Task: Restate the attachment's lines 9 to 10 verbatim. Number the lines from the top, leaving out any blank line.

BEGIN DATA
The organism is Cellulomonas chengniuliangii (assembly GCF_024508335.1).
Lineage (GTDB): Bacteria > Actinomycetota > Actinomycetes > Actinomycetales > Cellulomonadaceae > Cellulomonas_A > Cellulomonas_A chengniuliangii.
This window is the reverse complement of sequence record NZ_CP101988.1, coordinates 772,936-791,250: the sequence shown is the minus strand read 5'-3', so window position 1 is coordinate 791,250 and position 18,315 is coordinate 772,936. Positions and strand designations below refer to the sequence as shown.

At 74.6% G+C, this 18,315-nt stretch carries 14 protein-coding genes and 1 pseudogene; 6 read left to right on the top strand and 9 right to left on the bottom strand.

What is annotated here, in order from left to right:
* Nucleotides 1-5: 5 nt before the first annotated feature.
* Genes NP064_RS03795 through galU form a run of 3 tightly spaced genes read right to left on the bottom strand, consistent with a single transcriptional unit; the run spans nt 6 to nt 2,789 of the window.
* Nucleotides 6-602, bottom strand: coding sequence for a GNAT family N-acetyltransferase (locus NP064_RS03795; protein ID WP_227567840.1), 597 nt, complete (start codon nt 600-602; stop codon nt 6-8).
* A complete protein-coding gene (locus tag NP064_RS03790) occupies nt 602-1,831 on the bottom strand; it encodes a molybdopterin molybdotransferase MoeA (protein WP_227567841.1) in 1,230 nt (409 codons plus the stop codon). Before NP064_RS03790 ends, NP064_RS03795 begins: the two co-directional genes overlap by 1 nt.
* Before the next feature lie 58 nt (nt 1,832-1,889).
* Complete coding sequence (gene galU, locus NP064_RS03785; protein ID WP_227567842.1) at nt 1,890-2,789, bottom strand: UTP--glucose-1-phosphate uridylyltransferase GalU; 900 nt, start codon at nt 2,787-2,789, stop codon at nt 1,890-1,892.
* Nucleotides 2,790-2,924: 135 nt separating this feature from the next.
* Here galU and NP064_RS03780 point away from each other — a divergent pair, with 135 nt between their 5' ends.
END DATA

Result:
* A complete protein-coding gene (locus tag NP064_RS03790) occupies nt 602-1,831 on the bottom strand; it encodes a molybdopterin molybdotransferase MoeA (protein WP_227567841.1) in 1,230 nt (409 codons plus the stop codon). Before NP064_RS03790 ends, NP064_RS03795 begins: the two co-directional genes overlap by 1 nt.
* Before the next feature lie 58 nt (nt 1,832-1,889).